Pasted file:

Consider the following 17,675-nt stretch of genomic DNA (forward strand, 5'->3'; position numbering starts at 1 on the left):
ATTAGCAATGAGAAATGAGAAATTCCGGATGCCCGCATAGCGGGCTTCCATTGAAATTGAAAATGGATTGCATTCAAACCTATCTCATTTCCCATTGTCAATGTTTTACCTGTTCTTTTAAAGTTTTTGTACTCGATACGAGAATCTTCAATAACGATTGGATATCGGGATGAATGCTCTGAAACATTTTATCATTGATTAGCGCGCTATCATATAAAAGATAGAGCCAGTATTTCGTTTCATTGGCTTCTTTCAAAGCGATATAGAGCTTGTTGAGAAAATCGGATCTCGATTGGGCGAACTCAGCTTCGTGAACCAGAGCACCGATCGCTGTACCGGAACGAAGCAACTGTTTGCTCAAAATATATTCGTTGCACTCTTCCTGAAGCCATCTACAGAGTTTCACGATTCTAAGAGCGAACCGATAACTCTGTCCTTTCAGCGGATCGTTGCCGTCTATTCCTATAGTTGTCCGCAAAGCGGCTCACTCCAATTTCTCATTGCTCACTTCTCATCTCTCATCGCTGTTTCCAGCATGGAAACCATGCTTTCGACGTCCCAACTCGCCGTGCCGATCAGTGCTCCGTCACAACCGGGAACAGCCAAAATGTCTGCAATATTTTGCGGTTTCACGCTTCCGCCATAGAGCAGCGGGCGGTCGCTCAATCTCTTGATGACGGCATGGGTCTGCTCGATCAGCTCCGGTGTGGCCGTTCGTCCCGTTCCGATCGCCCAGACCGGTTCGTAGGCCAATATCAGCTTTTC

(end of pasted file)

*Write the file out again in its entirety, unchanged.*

Consider the following 17,675-nt stretch of genomic DNA (forward strand, 5'->3'; position numbering starts at 1 on the left):
ATTAGCAATGAGAAATGAGAAATTCCGGATGCCCGCATAGCGGGCTTCCATTGAAATTGAAAATGGATTGCATTCAAACCTATCTCATTTCCCATTGTCAATGTTTTACCTGTTCTTTTAAAGTTTTTGTACTCGATACGAGAATCTTCAATAACGATTGGATATCGGGATGAATGCTCTGAAACATTTTATCATTGATTAGCGCGCTATCATATAAAAGATAGAGCCAGTATTTCGTTTCATTGGCTTCTTTCAAAGCGATATAGAGCTTGTTGAGAAAATCGGATCTCGATTGGGCGAACTCAGCTTCGTGAACCAGAGCACCGATCGCTGTACCGGAACGAAGCAACTGTTTGCTCAAAATATATTCGTTGCACTCTTCCTGAAGCCATCTACAGAGTTTCACGATTCTAAGAGCGAACCGATAACTCTGTCCTTTCAGCGGATCGTTGCCGTCTATTCCTATAGTTGTCCGCAAAGCGGCTCACTCCAATTTCTCATTGCTCACTTCTCATCTCTCATCGCTGTTTCCAGCATGGAAACCATGCTTTCGACGTCCCAACTCGCCGTGCCGATCAGTGCTCCGTCACAACCGGGAACAGCCAAAATGTCTGCAATATTTTGCGGTTTCACGCTTCCGCCATAGAGCAGCGGGCGGTCGCTCAATCTCTTGATGACGGCATGGGTCTGCTCGATCAGCTCCGGTGTGGCCGTTCGTCCCGTTCCGATCGCCCAGACCGGTTCGTAGGCCAATATCAGCTTTTC